Our first Mobot was intended as a prototype for a future robot, so we used off-the-shelf boards. The robot uses an Arduino Mega as its "brain", tracks the line with the CMUcam4, and drives using a tuned PID controller board driving two gearmotors. The CMUcam4 has an onboard processor (Parallax Propeller) which is preprogrammed to do some of the image processing. It gives the Arduino the center of the line for rows in the image, which the Arduino then uses to approximate a trajectory and speeds for each motor. The CMUcam4 also provides some noise filtering. The speed values for the motors are passed to the PID controller board, which is tuned at the factory for the specific gearmotors we used. Power is supplied from a 12V battery on the underside of the robot, then split into a 5V and 12V rail for logic and motors respectively.
In addition to developing the algorithm to calculate speed values for a given snapshot of the line, we also faced problems with wheel slippage on the steep slopes of the course, and image noise. The course includes two steep slopes. The robot would often turn to track the line on the slope, causing one of the wheels to lose traction and the robot to slip and fall. We spent a few weeks testing various treads, from rubber bands to sandpaper, and finally rubber tread tape, to maximize traction on the ramp so we could still drive at a reasonably fast speed.
During the spring before our first competition, we found that the sun often caused rocks to have reflections very close to the characteristic of the line. The line had also degraded with the salt used in winter. A neat solution we found was to cover the camera with a plastic bag, which not only provided a constant-time blurring filter, but also protection from the rain. I had brought some samples of metallic plastic specifically designed to reflect sunlight, but the plastic bag I brought them with turned out to be the best filter.
Mobot v1.0 was a very reliable robot even though it was intended as a prototype. However, we wanted to have more control over the image processing and motor control. Also, Mobot v1.0 was running at very close to max speed for much of the track. So we began work on a new robot, which is based on RC-car platform, and has a Raspberry Pi "brain". Drive electronics were on a shield for the Raspberry Pi, and included three AVR microcontrollers to control encoders and motors, servo, and auxiliary sensors respectively. Although the tasks could be completed by one AVR, using three small AVR's was an experiment in distributed system design and to see if this topology would help debugging efforts. By the end of my Sophomore year, we had a driving robot that could be controlled using a computer, however we faced numerous power and encoder related issues.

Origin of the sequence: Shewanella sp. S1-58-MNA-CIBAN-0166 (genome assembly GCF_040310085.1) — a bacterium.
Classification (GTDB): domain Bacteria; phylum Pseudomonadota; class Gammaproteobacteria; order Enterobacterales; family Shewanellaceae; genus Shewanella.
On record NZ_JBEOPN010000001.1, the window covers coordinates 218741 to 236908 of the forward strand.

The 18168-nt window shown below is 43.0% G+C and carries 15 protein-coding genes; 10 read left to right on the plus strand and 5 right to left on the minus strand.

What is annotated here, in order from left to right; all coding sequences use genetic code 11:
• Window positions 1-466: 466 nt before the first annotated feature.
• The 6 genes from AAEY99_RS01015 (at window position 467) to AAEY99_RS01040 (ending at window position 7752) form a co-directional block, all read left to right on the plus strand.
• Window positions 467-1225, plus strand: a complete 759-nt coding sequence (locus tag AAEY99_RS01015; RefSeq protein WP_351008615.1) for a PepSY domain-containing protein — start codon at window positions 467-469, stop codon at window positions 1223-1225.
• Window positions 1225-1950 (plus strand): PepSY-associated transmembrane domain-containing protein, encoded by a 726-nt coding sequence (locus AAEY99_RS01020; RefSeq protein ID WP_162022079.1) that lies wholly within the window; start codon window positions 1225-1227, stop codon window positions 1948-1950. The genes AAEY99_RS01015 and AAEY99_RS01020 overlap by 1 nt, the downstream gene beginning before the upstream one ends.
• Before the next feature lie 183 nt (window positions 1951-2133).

In my Junior year, we decided to switch platforms to BeagleBone Black because it has more I/O with peripherals of a microcontroller, specifically PWM and ADC. There was also a very small cost to switch because we had almost all the components. Currently, I am working on building the drive and current sensing circuitry.
blue: PWM to Servo
green: 5V rail to MCU
yellow: 6V rail to Servo
Both rails from 7.2V battery
Communication in a distributed system:The I2C protocol was used between drive electronics and the Raspberry Pi. This made it easy to isolate the two power supplies since only one chip was required for isolation. However, I2C is not ideal when only one slave is most often being addressed. The Raspberry Pi would most often send commands to the steering controller MCU, which was an ATtiny24. This MCU also performed auxiliary functions for debugging, so for an 8-bit turn value, an additional command byte would be necessary to specify if the MCU should adjust the turn value or another function. The ATtiny24 uses a barebones USI module to handle I2C, and leaves address checking to software. This allowed us to give two addresses to the MCU, one for controlling the steering servo, and the other for auxiliary functions.
The steering servo was a significant load on both the power and signal input, causing the power rail spikes described above, and would load the input signal. I used multiple filtering capacitors on the battery voltage which feeds the servo, and an LDO with 0.5V dropout to supply the BeagleBone Black. To prevent signal loading from damaging the BeagleBone Black, I used a two-inverter buffer shown in the schematic below.